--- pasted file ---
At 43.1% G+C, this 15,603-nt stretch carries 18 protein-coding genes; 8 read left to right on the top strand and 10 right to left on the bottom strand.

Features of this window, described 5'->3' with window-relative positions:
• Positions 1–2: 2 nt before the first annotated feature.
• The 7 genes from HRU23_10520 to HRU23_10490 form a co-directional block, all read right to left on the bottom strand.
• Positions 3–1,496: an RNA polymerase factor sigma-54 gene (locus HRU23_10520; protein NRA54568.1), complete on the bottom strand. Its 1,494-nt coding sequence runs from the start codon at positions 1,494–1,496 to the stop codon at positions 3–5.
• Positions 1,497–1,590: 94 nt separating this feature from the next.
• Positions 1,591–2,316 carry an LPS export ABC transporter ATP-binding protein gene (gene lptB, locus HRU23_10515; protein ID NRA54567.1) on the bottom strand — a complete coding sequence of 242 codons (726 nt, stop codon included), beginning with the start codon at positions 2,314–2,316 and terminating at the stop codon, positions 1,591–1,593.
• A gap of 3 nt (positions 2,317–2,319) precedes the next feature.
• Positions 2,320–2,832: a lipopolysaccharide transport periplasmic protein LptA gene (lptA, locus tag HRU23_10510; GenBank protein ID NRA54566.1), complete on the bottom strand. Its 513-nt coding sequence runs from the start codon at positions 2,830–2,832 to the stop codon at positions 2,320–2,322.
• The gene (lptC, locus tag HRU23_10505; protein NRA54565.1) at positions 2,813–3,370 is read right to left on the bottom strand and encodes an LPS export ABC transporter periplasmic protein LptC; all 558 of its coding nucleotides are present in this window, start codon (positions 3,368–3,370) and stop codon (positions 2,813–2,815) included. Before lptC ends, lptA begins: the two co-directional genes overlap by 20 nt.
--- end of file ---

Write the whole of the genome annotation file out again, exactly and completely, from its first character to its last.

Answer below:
At 43.1% G+C, this 15,603-nt stretch carries 18 protein-coding genes; 8 read left to right on the top strand and 10 right to left on the bottom strand.

Features of this window, described 5'->3' with window-relative positions:
• Positions 1–2: 2 nt before the first annotated feature.
• The 7 genes from HRU23_10520 to HRU23_10490 form a co-directional block, all read right to left on the bottom strand.
• Positions 3–1,496: an RNA polymerase factor sigma-54 gene (locus HRU23_10520; protein NRA54568.1), complete on the bottom strand. Its 1,494-nt coding sequence runs from the start codon at positions 1,494–1,496 to the stop codon at positions 3–5.
• Positions 1,497–1,590: 94 nt separating this feature from the next.
• Positions 1,591–2,316 carry an LPS export ABC transporter ATP-binding protein gene (gene lptB, locus HRU23_10515; protein ID NRA54567.1) on the bottom strand — a complete coding sequence of 242 codons (726 nt, stop codon included), beginning with the start codon at positions 2,314–2,316 and terminating at the stop codon, positions 1,591–1,593.
• A gap of 3 nt (positions 2,317–2,319) precedes the next feature.
• Positions 2,320–2,832: a lipopolysaccharide transport periplasmic protein LptA gene (lptA, locus tag HRU23_10510; GenBank protein ID NRA54566.1), complete on the bottom strand. Its 513-nt coding sequence runs from the start codon at positions 2,830–2,832 to the stop codon at positions 2,320–2,322.
• The gene (lptC, locus tag HRU23_10505; protein NRA54565.1) at positions 2,813–3,370 is read right to left on the bottom strand and encodes an LPS export ABC transporter periplasmic protein LptC; all 558 of its coding nucleotides are present in this window, start codon (positions 3,368–3,370) and stop codon (positions 2,813–2,815) included. Before lptC ends, lptA begins: the two co-directional genes overlap by 20 nt.